M-Theory by Grayson Fiske (premiering 5-5-12)

M-Theory is an extremely rhythmic piece that is made up of several small motives of varying length all happening simultaneously creating occasional and profound alignments.

The extra musical inspiration behind this piece come from the study of the cosmos.  M-Theory, in astrophysics, is a term that comes out of the study of quantum mechanics and is an idea that attempts to quantify the currently six and likely more different incarnations of string theory, all of which can currently not be disproved. The ultimate goal of M-Theory is to be able to combine quantum mechanics and Newtonian physics into one grand unified theory. It is this idea of combining the macro-cosmic with the micro-cosmic that was really the driving force behind the creation of this piece.

M-Theory, the piece, is divided into three large sections.

      The first is a time-line of the creation of the universe starting with the big bang. In the beginning of the universe everything was so energetic that no solid matter could form. As things began to cool down the most basic elements were able to form starting with an endless sea of hydrogen. From there stars and planets were able to form and be come solar systems. Then galaxies began growing and forming there own clusters. All of these things continued and still continue to form the universe we know inhabit.
      The second section explores a paradox that arises when an object approaches the speed of light. On the surface of the Earth we all experience time passing at the same rate. If you were to observe some one accelerating to the speed of light you would notice a few things: that the traveler was becoming more and more massive the faster they went; that time seemed to be going by slower for them. This is because things that are traveling at high speeds literally do experience time slower, a fact that has been confirmed by scientific testing. From the perspective of the observer time is going by normally for them and slowly for the traveler. Conversely from the perspective of the traveler time is also passing normally for them but is passing at an accelerated rate for anyone not traveling with them.  I found that rhythm was the perfect medium for expressing this natural phenomenon in a way that is easy to grasp. The listener will hear a melody and ostinato in the percussion that remain constant through out this section and accompaniment that is constantly getting faster.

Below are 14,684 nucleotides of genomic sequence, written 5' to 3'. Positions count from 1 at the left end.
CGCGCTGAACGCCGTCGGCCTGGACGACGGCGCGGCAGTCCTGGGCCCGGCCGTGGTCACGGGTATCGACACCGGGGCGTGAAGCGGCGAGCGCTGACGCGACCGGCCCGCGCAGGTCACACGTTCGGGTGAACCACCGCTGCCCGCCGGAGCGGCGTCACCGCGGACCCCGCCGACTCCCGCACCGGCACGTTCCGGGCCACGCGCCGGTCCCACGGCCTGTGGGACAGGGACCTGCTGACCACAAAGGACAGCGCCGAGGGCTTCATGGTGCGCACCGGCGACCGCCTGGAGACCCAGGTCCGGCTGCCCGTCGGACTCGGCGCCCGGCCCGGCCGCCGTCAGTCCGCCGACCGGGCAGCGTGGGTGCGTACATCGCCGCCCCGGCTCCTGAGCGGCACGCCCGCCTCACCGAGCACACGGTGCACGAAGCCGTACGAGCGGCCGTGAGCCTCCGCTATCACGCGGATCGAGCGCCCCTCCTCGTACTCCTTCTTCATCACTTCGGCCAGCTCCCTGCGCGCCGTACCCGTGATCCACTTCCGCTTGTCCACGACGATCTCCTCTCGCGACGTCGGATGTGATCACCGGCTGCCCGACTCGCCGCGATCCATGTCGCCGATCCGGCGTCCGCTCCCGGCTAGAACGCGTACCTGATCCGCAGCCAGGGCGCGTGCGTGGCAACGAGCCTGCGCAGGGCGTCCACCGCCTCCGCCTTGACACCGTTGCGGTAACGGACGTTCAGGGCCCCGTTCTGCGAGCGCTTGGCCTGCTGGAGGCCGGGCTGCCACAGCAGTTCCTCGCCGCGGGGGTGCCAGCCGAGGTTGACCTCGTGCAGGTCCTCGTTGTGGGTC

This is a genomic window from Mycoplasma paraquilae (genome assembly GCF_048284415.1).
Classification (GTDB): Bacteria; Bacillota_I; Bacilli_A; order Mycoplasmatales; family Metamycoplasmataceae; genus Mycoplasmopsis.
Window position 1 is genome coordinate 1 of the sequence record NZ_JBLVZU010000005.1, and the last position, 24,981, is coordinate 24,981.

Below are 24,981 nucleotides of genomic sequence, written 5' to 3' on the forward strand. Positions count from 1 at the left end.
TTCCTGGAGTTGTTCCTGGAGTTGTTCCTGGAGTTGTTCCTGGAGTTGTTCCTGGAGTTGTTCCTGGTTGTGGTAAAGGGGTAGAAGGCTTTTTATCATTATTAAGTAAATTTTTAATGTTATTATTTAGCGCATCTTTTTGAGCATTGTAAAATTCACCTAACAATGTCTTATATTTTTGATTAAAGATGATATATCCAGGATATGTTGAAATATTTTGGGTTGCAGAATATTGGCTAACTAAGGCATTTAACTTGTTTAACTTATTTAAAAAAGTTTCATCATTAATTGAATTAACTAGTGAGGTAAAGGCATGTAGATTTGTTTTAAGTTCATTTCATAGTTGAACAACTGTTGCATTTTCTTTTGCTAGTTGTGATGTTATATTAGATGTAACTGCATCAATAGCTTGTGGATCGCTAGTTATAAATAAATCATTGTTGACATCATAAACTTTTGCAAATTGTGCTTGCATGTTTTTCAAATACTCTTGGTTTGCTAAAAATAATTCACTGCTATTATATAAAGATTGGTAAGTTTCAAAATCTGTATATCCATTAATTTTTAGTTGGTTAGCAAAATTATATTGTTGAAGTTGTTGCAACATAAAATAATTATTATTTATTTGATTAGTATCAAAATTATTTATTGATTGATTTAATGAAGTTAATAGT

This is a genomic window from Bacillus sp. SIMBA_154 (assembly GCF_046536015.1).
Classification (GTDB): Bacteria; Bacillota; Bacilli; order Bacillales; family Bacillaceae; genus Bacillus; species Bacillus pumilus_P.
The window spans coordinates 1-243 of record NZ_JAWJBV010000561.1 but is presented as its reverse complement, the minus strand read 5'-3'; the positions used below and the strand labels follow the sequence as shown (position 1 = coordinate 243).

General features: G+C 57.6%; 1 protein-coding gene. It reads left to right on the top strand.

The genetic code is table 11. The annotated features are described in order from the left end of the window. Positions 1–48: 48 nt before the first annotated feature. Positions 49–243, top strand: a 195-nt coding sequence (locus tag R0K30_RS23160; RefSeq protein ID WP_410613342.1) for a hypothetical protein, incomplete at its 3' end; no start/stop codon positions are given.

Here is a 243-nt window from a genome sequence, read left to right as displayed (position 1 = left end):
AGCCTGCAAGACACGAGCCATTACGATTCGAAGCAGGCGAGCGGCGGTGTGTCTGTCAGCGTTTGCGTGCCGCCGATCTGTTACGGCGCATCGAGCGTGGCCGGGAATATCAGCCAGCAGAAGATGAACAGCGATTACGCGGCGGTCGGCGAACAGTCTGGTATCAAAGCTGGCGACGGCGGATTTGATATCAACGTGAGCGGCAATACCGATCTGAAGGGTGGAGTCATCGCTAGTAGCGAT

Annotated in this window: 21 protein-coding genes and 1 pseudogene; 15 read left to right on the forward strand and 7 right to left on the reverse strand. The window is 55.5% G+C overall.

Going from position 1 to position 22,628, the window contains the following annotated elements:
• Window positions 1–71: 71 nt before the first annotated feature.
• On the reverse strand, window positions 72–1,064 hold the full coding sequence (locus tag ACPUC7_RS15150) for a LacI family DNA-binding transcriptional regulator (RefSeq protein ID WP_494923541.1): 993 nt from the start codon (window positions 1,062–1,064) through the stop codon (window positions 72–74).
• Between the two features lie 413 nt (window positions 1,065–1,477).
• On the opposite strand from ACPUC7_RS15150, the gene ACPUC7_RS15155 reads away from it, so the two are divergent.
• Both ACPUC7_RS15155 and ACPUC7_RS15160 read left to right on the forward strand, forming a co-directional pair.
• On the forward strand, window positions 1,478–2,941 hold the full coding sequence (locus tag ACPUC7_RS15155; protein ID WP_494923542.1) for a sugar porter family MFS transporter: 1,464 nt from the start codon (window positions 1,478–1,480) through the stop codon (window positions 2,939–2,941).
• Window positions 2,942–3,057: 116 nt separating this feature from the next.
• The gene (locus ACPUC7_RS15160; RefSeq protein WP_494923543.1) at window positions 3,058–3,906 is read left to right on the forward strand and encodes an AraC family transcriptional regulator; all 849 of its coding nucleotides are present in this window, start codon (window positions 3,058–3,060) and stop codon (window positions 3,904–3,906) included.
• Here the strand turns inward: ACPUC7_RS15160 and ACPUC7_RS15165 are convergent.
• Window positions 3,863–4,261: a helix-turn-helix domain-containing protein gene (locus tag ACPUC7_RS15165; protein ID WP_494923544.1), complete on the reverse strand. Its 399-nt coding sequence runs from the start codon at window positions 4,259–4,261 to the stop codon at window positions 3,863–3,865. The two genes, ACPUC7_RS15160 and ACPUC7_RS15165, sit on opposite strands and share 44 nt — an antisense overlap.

The third section deals with black holes. A black hole is an object in space that has infinite gravity and consumes anything that comes within its grasp. This is represented musically with an ostinato that is almost dance-like and the deconstruction of the four note theme that was evident throughout the piece.
     Nearly every moment in the music represents some specific concept or event that happens in the cosmos and the composer would be happy to discuss the music further with anyone who has an interest.
-Grayson Fiske

[m]4 Schedule Release!

The [m] team is happy to release the schedule for this year’s concert!  Over the past few months, we have collaborated with a range of departments and groups across UO’s campus.  Together, we gathered a diverse cross section of student performances from the emerging artists of the UO School of Music and Dance.

This year’s concert reflects the new themes and ideas generated by the current members of the Oregon Wind Ensembles.  Students have come together to curate themed blocks of performances, resulting in Living Room Music, an edible music experience, and the Chalk Block.  Collaborative elements are woven throughout the concert, like Nayla Medhi’s Kinetic Spacial Motion Structure, the “Bottle Improv” Soda Pop Bottle Band, and the “Beat Lab” masterclass on digital beat making.  And range of soloists and small ensembles are performing everything from jazz duos to contemporary premiers!